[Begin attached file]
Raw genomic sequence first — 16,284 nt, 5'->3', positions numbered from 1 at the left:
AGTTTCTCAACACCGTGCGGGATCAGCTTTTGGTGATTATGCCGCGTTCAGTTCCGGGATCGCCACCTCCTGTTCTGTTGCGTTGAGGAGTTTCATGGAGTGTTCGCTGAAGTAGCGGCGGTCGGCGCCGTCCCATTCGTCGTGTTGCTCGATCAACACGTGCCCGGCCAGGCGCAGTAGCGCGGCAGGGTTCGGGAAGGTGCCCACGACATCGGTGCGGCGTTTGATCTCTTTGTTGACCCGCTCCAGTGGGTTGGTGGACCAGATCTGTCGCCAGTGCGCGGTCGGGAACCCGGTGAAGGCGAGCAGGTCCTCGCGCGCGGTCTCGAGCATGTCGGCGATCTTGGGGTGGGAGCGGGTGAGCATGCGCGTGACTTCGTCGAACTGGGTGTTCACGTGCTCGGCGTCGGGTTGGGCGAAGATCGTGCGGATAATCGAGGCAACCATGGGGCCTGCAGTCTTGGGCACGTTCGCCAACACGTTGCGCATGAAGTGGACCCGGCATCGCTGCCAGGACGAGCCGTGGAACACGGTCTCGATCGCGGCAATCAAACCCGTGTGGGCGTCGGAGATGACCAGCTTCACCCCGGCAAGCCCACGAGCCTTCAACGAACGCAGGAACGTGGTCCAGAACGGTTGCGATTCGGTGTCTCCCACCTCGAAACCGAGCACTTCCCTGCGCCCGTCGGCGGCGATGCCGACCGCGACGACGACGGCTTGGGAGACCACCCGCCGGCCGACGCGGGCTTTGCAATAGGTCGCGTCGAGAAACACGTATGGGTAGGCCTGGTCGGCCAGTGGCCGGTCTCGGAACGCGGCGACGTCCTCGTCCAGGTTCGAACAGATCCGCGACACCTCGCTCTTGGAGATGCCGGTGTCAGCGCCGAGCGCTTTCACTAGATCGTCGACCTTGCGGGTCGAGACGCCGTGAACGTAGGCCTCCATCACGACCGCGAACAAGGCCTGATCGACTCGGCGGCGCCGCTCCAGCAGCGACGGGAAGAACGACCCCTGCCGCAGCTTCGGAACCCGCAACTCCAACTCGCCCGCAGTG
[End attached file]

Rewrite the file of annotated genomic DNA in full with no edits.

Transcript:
Raw genomic sequence first — 16,284 nt, 5'->3', positions numbered from 1 at the left:
AGTTTCTCAACACCGTGCGGGATCAGCTTTTGGTGATTATGCCGCGTTCAGTTCCGGGATCGCCACCTCCTGTTCTGTTGCGTTGAGGAGTTTCATGGAGTGTTCGCTGAAGTAGCGGCGGTCGGCGCCGTCCCATTCGTCGTGTTGCTCGATCAACACGTGCCCGGCCAGGCGCAGTAGCGCGGCAGGGTTCGGGAAGGTGCCCACGACATCGGTGCGGCGTTTGATCTCTTTGTTGACCCGCTCCAGTGGGTTGGTGGACCAGATCTGTCGCCAGTGCGCGGTCGGGAACCCGGTGAAGGCGAGCAGGTCCTCGCGCGCGGTCTCGAGCATGTCGGCGATCTTGGGGTGGGAGCGGGTGAGCATGCGCGTGACTTCGTCGAACTGGGTGTTCACGTGCTCGGCGTCGGGTTGGGCGAAGATCGTGCGGATAATCGAGGCAACCATGGGGCCTGCAGTCTTGGGCACGTTCGCCAACACGTTGCGCATGAAGTGGACCCGGCATCGCTGCCAGGACGAGCCGTGGAACACGGTCTCGATCGCGGCAATCAAACCCGTGTGGGCGTCGGAGATGACCAGCTTCACCCCGGCAAGCCCACGAGCCTTCAACGAACGCAGGAACGTGGTCCAGAACGGTTGCGATTCGGTGTCTCCCACCTCGAAACCGAGCACTTCCCTGCGCCCGTCGGCGGCGATGCCGACCGCGACGACGACGGCTTGGGAGACCACCCGCCGGCCGACGCGGGCTTTGCAATAGGTCGCGTCGAGAAACACGTATGGGTAGGCCTGGTCGGCCAGTGGCCGGTCTCGGAACGCGGCGACGTCCTCGTCCAGGTTCGAACAGATCCGCGACACCTCGCTCTTGGAGATGCCGGTGTCAGCGCCGAGCGCTTTCACTAGATCGTCGACCTTGCGGGTCGAGACGCCGTGAACGTAGGCCTCCATCACGACCGCGAACAAGGCCTGATCGACTCGGCGGCGCCGCTCCAGCAGCGACGGGAAGAACGACCCCTGCCGCAGCTTCGGAACCCGCAACTCCAACTCGCCCGCAGTG